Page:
Land clearing can cause landslides, warns NWA | New
With Jamaica now out of danger with the passage of Hurricane Ian, the National Works Agency (NWA) is warning members of the public to be aware that their practices of clearing land for agriculture or housing construction could trigger landslides, like what happened in several parishes.
Janel Ricketts, community relations manager for the NWA’s West Regional Office, issued the warning Wednesday during the update the gleaner on the agency’s ongoing cleanup efforts in western Jamaica following recent rains associated with the Category 5 storm that hit western Cuba and Florida.
“In terms of disaster preparedness, even though we have state agencies responsible for different elements such as the main road network and the drainage system, citizens must also be proactive for their own protection. On hilly terrain, if you remove the vegetation that holds the ground together, over time you’re going to have landslides there,” Ricketts said.
“It’s depending on how you clear the areas for farming, especially along the hillside when you clear the vegetation, but the vegetation helps hold the soil together. Also, when it comes to where you build your houses, you have to be careful and try as best you can to avoid certain areas,” she added, “For example, you really shouldn’t build of houses along the banks of the ravines. To protect your own interests, your lives, and your property, you really need to know where you’re building, and you also need to build according to the terrain.
Trelawny, Hanover and Westmoreland were among several parishes in Jamaica where communities were significantly affected by landslides during rains caused by the weather system between last Saturday and Monday this week.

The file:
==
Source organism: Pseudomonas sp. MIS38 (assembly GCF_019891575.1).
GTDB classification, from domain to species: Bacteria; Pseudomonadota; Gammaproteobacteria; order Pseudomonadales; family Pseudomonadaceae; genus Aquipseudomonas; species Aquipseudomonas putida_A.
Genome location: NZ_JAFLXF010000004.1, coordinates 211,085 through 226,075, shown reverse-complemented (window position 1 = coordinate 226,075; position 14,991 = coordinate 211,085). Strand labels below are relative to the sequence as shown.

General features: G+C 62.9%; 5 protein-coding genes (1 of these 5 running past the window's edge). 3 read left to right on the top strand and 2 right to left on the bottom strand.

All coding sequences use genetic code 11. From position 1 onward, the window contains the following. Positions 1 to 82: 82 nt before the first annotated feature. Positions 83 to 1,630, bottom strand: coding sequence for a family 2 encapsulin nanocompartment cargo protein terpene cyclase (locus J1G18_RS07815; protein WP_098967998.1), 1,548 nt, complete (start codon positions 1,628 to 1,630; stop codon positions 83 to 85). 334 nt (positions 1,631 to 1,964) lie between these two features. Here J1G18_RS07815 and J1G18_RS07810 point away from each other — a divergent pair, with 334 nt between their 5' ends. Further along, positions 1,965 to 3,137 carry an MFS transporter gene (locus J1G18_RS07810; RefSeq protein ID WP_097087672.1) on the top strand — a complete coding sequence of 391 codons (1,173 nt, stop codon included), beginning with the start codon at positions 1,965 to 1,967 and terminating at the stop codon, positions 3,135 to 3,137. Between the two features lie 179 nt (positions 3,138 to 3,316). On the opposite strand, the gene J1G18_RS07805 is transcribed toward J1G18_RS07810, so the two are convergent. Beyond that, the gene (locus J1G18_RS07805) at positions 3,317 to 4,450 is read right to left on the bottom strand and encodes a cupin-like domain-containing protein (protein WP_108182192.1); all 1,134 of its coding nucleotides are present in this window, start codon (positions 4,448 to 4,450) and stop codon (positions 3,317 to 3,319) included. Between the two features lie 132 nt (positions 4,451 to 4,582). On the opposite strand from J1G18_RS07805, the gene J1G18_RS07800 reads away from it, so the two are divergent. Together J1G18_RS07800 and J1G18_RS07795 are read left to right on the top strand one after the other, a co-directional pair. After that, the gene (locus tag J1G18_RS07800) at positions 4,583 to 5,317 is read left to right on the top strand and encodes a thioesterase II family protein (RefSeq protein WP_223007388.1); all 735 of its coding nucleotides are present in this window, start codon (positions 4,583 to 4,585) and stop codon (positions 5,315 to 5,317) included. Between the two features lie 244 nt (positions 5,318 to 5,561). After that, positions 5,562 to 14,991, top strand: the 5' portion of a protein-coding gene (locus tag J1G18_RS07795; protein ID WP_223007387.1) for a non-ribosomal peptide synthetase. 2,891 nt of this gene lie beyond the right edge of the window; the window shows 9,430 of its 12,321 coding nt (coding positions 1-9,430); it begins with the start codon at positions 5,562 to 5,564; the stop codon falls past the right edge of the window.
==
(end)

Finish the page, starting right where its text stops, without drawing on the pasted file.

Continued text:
Locations affected included the Cash Hill Road in Dundee and the Cascade Road in Jericho in Hanover; the Wire Fence to Warsop road at Trelawny; and the roads from Hopeton to Auchindown, from Torrington to Pennycooke and from Ferris to Maxfield in Westmoreland.
While St James has had a history of flooding during heavy rains, the NWA has had no reports of flood damage or landslides in the parish despite heavy rains also affecting the area.
Regarding a more in-depth storm damage assessment, Ricketts said the NWA continues to be in watch mode, even during cleanup activities in some communities.
“We are continuing with the cleaning efforts that we had before, so that’s basically where we are now. It’s an ongoing situation with the rain continuing to fall, and we’re just on alert for any eventuality,” she said, “From Thursday to Friday last week, we did a lot of work in terms of cleaning drains all over the area, and we keep doing that. Even today (Wednesday) we are cleaning the drains along the sleek hallway.
Drain cleaning work had already been carried out near the Blue Diamond complex in Ironshore, St James, and along the road in Whitehouse, Westmoreland, before the storm arrived.
Several schools across Jamaica have suspended in-person classes until Tuesday due to inclement weather, which triggered extensive flooding in St Mary’s, St Catherine’s, Clarendon and Portland.